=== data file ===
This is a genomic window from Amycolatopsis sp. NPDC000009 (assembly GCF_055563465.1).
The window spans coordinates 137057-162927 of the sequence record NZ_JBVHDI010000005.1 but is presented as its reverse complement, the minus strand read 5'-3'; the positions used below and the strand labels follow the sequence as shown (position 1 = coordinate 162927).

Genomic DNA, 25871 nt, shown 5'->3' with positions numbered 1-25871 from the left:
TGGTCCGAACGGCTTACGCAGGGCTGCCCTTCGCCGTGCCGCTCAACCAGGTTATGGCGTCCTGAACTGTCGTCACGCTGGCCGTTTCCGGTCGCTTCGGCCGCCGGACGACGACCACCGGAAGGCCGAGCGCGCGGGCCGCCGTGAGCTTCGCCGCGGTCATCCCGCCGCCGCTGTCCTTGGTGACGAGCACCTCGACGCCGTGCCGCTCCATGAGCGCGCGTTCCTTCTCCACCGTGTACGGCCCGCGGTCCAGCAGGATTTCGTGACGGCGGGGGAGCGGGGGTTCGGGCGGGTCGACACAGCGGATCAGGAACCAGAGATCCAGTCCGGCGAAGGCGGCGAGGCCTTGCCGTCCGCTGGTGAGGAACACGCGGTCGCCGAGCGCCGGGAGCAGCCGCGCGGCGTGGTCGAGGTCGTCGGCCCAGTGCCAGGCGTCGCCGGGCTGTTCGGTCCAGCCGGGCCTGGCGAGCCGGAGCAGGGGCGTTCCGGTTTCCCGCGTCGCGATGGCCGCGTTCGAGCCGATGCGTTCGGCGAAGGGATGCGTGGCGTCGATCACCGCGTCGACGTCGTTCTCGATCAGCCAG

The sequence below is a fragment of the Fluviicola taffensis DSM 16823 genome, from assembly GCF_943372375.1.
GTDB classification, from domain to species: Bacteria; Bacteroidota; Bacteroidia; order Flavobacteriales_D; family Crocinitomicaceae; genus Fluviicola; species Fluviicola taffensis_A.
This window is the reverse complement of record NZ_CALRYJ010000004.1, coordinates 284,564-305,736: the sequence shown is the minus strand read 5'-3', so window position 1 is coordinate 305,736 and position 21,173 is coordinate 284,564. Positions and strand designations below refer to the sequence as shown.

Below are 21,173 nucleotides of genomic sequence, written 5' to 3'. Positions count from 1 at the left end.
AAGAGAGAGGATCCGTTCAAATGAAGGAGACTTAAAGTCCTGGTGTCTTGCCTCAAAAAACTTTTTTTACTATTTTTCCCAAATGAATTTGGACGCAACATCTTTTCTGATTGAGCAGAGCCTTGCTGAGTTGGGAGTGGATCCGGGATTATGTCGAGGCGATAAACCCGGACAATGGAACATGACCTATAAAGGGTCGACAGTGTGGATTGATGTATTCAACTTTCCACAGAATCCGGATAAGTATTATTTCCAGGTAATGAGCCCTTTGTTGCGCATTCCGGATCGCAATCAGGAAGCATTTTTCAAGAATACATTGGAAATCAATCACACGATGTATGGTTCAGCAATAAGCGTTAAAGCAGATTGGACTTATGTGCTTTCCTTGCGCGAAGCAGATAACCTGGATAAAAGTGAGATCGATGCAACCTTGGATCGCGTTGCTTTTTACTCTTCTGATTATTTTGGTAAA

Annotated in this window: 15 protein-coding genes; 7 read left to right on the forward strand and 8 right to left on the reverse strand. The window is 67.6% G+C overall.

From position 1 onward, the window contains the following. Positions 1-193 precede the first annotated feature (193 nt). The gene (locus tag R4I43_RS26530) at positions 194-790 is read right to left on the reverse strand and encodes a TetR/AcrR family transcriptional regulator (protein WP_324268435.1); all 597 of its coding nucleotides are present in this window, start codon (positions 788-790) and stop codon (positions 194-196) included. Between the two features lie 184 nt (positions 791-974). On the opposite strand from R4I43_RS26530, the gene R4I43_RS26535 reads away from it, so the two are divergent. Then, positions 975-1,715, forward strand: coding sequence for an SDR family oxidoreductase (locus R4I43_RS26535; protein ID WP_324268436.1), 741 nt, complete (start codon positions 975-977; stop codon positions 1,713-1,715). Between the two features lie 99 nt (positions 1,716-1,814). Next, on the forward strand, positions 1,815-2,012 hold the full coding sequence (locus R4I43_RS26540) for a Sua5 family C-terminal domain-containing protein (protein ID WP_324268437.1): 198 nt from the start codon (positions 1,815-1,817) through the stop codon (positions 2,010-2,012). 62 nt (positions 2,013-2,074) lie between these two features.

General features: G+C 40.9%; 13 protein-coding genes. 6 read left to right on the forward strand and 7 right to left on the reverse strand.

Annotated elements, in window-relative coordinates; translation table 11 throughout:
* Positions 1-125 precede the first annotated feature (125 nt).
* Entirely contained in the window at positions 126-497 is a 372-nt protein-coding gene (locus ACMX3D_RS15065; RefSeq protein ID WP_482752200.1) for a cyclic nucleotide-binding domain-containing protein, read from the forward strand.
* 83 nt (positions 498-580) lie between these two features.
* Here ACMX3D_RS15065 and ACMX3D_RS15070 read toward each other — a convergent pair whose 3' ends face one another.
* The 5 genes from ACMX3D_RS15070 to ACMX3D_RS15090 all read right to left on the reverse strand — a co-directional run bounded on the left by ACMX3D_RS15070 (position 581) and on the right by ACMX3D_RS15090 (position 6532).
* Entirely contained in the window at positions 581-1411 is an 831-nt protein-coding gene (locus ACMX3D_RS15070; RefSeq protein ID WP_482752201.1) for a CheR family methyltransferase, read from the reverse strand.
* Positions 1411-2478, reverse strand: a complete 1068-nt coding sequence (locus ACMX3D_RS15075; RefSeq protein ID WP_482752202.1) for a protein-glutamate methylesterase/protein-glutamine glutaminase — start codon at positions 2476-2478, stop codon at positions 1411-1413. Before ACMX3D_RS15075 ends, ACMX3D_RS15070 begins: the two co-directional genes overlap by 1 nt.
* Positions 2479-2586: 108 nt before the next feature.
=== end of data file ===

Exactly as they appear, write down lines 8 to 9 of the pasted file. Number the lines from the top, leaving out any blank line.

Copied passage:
Below are 21,173 nucleotides of genomic sequence, written 5' to 3'. Positions count from 1 at the left end.
AAGAGAGAGGATCCGTTCAAATGAAGGAGACTTAAAGTCCTGGTGTCTTGCCTCAAAAAACTTTTTTTACTATTTTTCCCAAATGAATTTGGACGCAACATCTTTTCTGATTGAGCAGAGCCTTGCTGAGTTGGGAGTGGATCCGGGATTATGTCGAGGCGATAAACCCGGACAATGGAACATGACCTATAAAGGGTCGACAGTGTGGATTGATGTATTCAACTTTCCACAGAATCCGGATAAGTATTATTTCCAGGTAATGAGCCCTTTGTTGCGCATTCCGGATCGCAATCAGGAAGCATTTTTCAAGAATACATTGGAAATCAATCACACGATGTATGGTTCAGCAATAAGCGTTAAAGCAGATTGGACTTATGTGCTTTCCTTGCGCGAAGCAGATAACCTGGATAAAAGTGAGATCGATGCAACCTTGGATCGCGTTGCTTTTTACTCTTCTGATTATTTTGGTAAA